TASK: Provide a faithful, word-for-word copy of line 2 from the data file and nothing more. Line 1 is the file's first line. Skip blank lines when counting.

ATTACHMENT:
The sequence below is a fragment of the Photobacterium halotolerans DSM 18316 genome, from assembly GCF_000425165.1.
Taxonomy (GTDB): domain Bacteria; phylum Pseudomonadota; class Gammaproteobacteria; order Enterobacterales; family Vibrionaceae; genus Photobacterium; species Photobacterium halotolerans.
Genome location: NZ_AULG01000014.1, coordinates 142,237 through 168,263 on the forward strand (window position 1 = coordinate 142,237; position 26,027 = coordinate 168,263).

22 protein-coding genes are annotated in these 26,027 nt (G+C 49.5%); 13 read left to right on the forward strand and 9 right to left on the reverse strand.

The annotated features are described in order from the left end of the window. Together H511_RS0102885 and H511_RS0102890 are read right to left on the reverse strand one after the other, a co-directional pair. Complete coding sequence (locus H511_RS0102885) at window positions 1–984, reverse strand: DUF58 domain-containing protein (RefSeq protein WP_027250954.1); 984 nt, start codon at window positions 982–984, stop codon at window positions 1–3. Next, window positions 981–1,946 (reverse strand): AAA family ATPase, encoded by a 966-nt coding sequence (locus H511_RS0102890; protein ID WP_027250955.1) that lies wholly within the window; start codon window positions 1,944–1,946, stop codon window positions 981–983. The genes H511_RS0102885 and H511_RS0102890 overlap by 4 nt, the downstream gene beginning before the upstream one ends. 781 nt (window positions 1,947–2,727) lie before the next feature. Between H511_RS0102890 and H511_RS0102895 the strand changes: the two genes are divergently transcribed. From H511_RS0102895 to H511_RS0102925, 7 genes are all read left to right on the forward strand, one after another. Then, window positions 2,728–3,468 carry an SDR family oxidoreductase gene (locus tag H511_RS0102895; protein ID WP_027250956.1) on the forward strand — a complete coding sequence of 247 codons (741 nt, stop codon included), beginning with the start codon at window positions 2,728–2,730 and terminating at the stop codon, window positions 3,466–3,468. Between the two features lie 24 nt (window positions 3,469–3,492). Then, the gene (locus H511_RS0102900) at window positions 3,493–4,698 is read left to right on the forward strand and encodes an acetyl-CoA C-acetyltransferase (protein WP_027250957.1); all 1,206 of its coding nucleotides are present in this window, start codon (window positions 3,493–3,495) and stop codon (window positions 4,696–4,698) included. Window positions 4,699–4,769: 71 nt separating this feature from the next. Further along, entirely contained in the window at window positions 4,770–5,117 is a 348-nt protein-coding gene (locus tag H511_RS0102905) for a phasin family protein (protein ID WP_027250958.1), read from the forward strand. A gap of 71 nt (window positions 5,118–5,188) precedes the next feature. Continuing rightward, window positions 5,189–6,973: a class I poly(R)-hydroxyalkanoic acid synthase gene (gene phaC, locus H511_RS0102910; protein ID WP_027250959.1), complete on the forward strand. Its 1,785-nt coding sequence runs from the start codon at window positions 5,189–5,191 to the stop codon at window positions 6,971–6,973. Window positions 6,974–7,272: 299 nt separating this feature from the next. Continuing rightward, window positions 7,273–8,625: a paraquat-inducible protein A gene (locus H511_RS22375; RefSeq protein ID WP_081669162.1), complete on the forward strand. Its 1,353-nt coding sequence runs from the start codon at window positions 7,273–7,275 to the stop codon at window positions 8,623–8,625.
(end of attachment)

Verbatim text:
Taxonomy (GTDB): domain Bacteria; phylum Pseudomonadota; class Gammaproteobacteria; order Enterobacterales; family Vibrionaceae; genus Photobacterium; species Photobacterium halotolerans.